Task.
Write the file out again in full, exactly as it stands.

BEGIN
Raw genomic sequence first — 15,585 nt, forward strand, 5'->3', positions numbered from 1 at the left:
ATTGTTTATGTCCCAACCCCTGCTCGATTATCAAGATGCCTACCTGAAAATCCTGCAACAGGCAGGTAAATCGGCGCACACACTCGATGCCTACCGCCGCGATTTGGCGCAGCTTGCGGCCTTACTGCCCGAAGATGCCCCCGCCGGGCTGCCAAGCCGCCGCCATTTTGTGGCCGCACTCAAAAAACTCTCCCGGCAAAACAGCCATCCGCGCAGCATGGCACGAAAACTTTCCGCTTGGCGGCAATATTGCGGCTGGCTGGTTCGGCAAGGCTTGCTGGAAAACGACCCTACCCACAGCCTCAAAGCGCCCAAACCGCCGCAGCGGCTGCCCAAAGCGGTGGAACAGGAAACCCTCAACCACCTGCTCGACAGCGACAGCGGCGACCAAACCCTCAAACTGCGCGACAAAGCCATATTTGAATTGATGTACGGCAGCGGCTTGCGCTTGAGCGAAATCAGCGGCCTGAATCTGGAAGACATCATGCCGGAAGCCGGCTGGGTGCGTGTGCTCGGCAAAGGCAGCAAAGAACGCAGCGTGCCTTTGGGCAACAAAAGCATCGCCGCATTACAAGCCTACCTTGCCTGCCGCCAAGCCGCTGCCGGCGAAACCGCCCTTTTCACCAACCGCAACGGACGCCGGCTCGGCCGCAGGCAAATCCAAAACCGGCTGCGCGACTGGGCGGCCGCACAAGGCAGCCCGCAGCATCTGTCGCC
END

Raw genomic sequence first — 15,585 nt, forward strand, 5'->3', positions numbered from 1 at the left:
ATTGTTTATGTCCCAACCCCTGCTCGATTATCAAGATGCCTACCTGAAAATCCTGCAACAGGCAGGTAAATCGGCGCACACACTCGATGCCTACCGCCGCGATTTGGCGCAGCTTGCGGCCTTACTGCCCGAAGATGCCCCCGCCGGGCTGCCAAGCCGCCGCCATTTTGTGGCCGCACTCAAAAAACTCTCCCGGCAAAACAGCCATCCGCGCAGCATGGCACGAAAACTTTCCGCTTGGCGGCAATATTGCGGCTGGCTGGTTCGGCAAGGCTTGCTGGAAAACGACCCTACCCACAGCCTCAAAGCGCCCAAACCGCCGCAGCGGCTGCCCAAAGCGGTGGAACAGGAAACCCTCAACCACCTGCTCGACAGCGACAGCGGCGACCAAACCCTCAAACTGCGCGACAAAGCCATATTTGAATTGATGTACGGCAGCGGCTTGCGCTTGAGCGAAATCAGCGGCCTGAATCTGGAAGACATCATGCCGGAAGCCGGCTGGGTGCGTGTGCTCGGCAAAGGCAGCAAAGAACGCAGCGTGCCTTTGGGCAACAAAAGCATCGCCGCATTACAAGCCTACCTTGCCTGCCGCCAAGCCGCTGCCGGCGAAACCGCCCTTTTCACCAACCGCAACGGACGCCGGCTCGGCCGCAGGCAAATCCAAAACCGGCTGCGCGACTGGGCGGCCGCACAAGGCAGCCCGCAGCATCTGTCGCC